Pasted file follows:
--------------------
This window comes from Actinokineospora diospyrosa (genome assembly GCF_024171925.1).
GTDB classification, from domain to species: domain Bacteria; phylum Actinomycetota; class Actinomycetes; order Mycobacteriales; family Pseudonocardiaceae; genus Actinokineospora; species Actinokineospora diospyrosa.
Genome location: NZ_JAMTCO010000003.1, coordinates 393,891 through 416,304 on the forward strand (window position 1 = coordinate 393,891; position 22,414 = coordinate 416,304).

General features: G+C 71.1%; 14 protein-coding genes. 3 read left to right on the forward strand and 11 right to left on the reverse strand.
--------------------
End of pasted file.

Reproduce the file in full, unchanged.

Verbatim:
This window comes from Actinokineospora diospyrosa (genome assembly GCF_024171925.1).
GTDB classification, from domain to species: domain Bacteria; phylum Actinomycetota; class Actinomycetes; order Mycobacteriales; family Pseudonocardiaceae; genus Actinokineospora; species Actinokineospora diospyrosa.
Genome location: NZ_JAMTCO010000003.1, coordinates 393,891 through 416,304 on the forward strand (window position 1 = coordinate 393,891; position 22,414 = coordinate 416,304).

General features: G+C 71.1%; 14 protein-coding genes. 3 read left to right on the forward strand and 11 right to left on the reverse strand.